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Meeting Purpose and Desired Outcomes

Why are you having your meeting, and what do you hope to accomplish as a result of the meeting? Those are the critical questions you need to answer before you even begin to plan your meeting. The answers to those questions should appear right at the top of the meeting agenda. That purpose statement is the answer to the question Why?

Before you call for any meeting, push yourself to deeply examine

why you need the meeting.

  • Has the purpose of the meeting been identified as "discussing new communication strategies" when the real issue is trust between management a


    Key Points To Take Away

    --- A purpose statement should explain why the group is meeting.
    --- A clear desired outcome statement defines a specific, tangible accomplishment.
    --- A clear purpose and desired outcomes will help keep your meeting on track.

    nd staff?
  • Are you calling a meeting the purpose of selecting a new math curriculum to boost lethargic math scores? But have you considered first meeting to examine the test data to determine the specific areas/skills on which students seem to be falling down? Perhaps the entire curriculum does not need to be dismantled; maybe it just needs to be supplemented.
  • Or, your first thought may be: "We need to get together to talk about constructing a parking lot." But, if you push yourself, you realize the real purpose of the meeting should be to identify the parking problems around the school and analyze the causes -- before you float one possible solution.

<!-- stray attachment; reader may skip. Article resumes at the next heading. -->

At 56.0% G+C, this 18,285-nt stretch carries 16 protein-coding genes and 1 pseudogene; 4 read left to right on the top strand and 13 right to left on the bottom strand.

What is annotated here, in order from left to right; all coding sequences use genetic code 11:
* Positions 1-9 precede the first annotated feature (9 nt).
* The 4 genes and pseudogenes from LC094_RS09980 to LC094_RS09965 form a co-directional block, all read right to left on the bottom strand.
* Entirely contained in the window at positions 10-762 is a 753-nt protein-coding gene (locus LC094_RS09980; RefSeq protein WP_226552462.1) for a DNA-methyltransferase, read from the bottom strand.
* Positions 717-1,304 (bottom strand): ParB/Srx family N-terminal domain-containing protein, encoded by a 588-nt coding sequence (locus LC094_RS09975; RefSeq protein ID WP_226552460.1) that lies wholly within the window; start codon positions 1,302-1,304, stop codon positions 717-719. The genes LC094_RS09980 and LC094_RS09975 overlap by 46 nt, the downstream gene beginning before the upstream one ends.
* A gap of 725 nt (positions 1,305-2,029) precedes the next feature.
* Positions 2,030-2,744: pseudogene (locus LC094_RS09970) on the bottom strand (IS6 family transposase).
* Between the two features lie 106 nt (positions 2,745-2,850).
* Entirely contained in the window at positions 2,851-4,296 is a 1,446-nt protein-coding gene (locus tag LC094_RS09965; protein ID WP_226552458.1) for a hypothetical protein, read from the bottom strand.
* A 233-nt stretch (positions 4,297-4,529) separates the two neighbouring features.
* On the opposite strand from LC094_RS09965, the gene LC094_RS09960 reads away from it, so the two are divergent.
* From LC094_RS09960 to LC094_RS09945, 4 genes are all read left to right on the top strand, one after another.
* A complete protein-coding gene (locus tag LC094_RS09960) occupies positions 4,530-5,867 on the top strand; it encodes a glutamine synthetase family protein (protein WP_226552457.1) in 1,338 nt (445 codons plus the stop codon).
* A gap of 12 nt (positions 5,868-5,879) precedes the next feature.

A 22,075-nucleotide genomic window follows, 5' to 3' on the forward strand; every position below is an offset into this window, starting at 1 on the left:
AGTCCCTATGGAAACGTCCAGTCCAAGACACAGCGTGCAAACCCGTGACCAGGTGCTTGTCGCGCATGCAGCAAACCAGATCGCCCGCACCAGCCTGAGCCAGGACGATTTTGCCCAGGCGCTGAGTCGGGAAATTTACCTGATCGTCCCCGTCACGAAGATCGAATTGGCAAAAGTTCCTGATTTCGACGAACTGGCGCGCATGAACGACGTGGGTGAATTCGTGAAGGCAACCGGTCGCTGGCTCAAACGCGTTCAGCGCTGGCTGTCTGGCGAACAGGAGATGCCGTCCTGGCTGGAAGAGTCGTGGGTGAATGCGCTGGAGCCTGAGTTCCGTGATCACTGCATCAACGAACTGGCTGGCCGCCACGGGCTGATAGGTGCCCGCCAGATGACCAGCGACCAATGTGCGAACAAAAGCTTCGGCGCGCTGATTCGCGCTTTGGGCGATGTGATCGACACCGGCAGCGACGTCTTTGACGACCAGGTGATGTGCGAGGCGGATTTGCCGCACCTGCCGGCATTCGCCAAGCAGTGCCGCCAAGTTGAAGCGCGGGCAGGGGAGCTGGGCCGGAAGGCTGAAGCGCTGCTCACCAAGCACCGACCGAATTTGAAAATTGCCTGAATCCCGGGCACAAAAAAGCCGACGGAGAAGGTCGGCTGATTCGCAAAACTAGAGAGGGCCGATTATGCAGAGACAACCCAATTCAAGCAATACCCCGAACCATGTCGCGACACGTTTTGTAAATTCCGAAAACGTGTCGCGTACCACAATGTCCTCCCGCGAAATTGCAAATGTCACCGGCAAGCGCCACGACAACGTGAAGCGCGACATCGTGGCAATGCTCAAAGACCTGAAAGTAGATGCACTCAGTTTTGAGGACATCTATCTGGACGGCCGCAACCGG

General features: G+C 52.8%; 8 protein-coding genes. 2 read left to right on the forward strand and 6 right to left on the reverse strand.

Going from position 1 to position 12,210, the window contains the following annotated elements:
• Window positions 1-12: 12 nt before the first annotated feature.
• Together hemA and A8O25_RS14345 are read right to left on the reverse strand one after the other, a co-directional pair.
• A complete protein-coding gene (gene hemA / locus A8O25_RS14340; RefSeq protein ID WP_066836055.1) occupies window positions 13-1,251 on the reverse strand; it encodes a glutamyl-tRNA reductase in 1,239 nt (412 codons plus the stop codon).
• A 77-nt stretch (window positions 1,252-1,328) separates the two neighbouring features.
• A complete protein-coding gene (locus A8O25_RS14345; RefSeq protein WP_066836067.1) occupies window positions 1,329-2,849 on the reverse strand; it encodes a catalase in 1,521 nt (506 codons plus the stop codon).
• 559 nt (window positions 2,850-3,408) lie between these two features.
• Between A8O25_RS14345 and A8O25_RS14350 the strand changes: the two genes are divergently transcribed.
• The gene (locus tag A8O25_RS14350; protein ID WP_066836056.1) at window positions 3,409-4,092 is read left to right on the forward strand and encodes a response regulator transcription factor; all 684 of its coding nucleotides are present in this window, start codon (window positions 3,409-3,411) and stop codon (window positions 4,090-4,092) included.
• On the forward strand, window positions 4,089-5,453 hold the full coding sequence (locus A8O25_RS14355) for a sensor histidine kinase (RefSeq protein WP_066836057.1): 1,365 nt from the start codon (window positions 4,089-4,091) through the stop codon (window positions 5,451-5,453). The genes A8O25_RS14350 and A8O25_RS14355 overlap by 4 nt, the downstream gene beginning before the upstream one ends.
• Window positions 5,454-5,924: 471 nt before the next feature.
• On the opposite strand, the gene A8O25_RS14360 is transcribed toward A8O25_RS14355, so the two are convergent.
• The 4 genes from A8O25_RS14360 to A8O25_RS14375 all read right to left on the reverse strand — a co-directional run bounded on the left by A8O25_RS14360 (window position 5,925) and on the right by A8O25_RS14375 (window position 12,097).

To follow the parking lot situation through to resolution, a sample purpose statement might read:

Meeting Purpose: to identify the school's parking problems and their causes as the first step to improving parking.

Desired outcomes are a description of the specific accomplishments of the meeting -- tangible things that you want to have in your hand at the end of the meeting. In the parking lot example, the outcomes might be:

  • An agreed-on list of the problems with the parking
  • An agreed-on list of the causes of those problems
  • A list of next steps

Notice that the outcomes are nouns, not verbs. The final outcome is a "list," not "discussing." At the end of the meeting, you want to have a clear accomplishment -- a tangible thing in your hand.

For more information about the stages of meeting development, order your copy of Great Meetings! Great Results today.

NEXT WEEK IN GREAT MEETINGS: Three parts to good meeting design.

About Great Meetings

Pam Plumb and Dee Kelsey are your facilitators in charge of Education World's Great Meetings series. They are also authors of the popular guide to meeting facilitation, Great Meetings! Great Results. Together, Pam and Dee have more than 40 years' experience facilitating change and training meeting leaders.

Learn more by clicking the links below:

* Read biographies
Learn about Pam and Dee.

* Read a "backgrounder"
What will you learn from this series?

* See the Great Meetings archive
See past articles in the series.

* Visit the Great Meetings Web site
Learn about the book, training workshops Pam and Dee offer, and more.

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